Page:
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Aaron D. Glazar By Aaron D. Glazar • October 19, 2017

Why Are Women's Restroom Lines Longer?

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Why Are Women's Restroom Lines So Long?

There are a number of causes for the long lines at women's restrooms.  Anatomical differences between men and women can result in increased frequency for women to visit the restroom. Sometimes women are bringing children with them and these additional restroom users mean additional wait times. Consideration should also be given to the difference in urination for men and women meaning that each stall is occupied for a longer period of time. Worse still, a stall uses up much more space than a urinal, meaning that in a building with equal square footage per restroom,  a women's restroom has less facilities than a men's restroom.

Summed up, the problem of long lines at women's restrooms is an interesting illustration of the fact that what seems equal might not be.  Women's restrooms need more space than men's restrooms to provide the same results for their users, meaning that an equal allocation of space can result in serious problems for women. Fortunately, this is a correctable problem and architects are showing more and more consideration for differing needs in facility designs. Unfortunately, there are plenty of buildings in which it seems probable that long lines at the women's restroom will remain a serious problem for the foreseeable future.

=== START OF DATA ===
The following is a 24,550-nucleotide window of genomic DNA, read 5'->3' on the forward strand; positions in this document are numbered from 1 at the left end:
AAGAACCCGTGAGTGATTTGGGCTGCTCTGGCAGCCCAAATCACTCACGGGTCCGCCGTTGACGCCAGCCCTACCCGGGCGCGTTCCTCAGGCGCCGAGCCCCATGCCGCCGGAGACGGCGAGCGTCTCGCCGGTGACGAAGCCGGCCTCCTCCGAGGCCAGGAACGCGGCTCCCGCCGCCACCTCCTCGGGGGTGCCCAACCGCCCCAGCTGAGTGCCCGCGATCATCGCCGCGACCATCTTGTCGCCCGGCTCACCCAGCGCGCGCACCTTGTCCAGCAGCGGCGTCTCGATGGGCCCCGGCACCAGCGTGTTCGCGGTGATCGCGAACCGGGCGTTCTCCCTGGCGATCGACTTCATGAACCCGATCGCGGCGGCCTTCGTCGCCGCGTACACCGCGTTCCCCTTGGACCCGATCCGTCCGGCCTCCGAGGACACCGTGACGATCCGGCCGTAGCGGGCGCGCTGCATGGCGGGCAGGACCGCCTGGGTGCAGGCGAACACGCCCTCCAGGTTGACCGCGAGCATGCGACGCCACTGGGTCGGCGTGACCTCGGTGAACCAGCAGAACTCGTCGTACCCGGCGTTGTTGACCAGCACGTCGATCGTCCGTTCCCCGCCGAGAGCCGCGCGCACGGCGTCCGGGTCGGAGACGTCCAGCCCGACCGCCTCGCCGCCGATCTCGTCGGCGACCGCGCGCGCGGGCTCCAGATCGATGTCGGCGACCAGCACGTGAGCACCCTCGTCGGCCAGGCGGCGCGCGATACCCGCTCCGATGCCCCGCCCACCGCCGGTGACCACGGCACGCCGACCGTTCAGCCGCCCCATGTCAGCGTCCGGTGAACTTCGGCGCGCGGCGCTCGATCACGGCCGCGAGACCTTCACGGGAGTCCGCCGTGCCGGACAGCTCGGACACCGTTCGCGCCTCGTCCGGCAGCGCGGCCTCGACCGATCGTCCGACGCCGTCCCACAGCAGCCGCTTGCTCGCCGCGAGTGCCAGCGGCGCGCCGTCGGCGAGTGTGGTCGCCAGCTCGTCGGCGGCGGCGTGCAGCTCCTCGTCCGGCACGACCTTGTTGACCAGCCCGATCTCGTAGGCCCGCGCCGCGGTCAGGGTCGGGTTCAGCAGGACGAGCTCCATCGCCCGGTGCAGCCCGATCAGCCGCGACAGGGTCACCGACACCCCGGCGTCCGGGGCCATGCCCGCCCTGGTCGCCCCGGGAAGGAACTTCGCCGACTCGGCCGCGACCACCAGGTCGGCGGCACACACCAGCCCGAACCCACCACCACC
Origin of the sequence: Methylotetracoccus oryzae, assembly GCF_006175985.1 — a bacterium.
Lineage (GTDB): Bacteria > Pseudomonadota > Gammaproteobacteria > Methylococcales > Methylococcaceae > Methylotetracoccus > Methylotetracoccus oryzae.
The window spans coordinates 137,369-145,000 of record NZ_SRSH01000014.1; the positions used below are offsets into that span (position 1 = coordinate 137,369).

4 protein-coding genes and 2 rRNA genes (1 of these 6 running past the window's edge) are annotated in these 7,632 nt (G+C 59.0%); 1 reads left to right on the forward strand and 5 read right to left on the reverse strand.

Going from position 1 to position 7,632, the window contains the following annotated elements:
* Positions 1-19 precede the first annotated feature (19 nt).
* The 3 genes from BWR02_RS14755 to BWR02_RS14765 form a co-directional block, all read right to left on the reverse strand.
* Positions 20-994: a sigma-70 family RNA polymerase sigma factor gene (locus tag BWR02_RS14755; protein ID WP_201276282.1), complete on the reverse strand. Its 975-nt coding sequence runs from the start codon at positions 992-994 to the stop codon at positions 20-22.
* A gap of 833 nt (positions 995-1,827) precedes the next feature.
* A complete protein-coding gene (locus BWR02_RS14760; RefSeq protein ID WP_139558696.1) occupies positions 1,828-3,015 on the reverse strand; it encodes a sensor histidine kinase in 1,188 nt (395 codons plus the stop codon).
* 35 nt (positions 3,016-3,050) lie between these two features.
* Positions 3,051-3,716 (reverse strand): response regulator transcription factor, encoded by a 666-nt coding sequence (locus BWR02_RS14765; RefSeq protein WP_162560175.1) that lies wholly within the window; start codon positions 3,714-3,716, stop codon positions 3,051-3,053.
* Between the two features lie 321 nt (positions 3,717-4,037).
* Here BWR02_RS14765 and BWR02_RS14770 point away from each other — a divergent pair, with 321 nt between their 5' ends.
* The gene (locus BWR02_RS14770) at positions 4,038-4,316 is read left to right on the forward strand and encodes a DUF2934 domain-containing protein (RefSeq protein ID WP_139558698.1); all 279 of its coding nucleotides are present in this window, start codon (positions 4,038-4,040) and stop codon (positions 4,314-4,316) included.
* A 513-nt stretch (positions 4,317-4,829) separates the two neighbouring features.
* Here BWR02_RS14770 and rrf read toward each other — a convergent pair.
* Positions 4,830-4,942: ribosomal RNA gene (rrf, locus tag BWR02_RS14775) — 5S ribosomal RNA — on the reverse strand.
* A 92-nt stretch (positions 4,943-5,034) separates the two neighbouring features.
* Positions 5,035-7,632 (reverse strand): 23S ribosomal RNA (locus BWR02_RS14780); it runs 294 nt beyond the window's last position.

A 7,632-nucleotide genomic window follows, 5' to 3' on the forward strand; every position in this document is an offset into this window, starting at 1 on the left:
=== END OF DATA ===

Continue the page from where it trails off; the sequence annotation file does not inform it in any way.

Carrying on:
Why Is This Such a Huge Problem?

First and foremost, long lines at the women's restroom are problematic because no one likes being forced to wait in line.  People using public restrooms often have a pressing need to use a toilet meaning that increased wait-times can result in increased dissatisfaction with the rest of the facility. This frustration can translate into lost revenues and lost worker productivity.

Second, long lines at the women's restroom make the issue of their cleanliness that much more important. After all, no one likes waiting in a restroom, but waiting in an unclean restroom can make the whole experience that much worse. As a result, facility managers need to make sure that their restrooms are getting the thorough cleaning that they need, which can at least minimize the damage done by long wait-times. On a related note, it should be mentioned that washrooms are also a place where infectious disease can spread with relative ease. This means that facility managers have even more incentive to keep their restrooms as clean as possible to prevent the spread of such diseases, which can have devastating results for the productivity of the business as a whole.

There are a number of proposed solutions to the problem of long lines for women's restrooms. For example, some people have suggested the use of unisex bathrooms, which would reduce wait-times while also side-stepping the potential issue of PR problems when buildings start allocating more space to women's restrooms. Unfortunately, this particular solution comes with some PR problems of its own, meaning that its implementation is neither as simple nor as straightforward as it seems. While long-term solutions such as this one might not be implementable by facility managers, there is still a great deal that can be done to make waiting as bearable as possible for female guests, customers, and employees. Even a small difference in experience can add up in the big picture. For more helpful tips visit our Ultimate Cleaning Guide Below!

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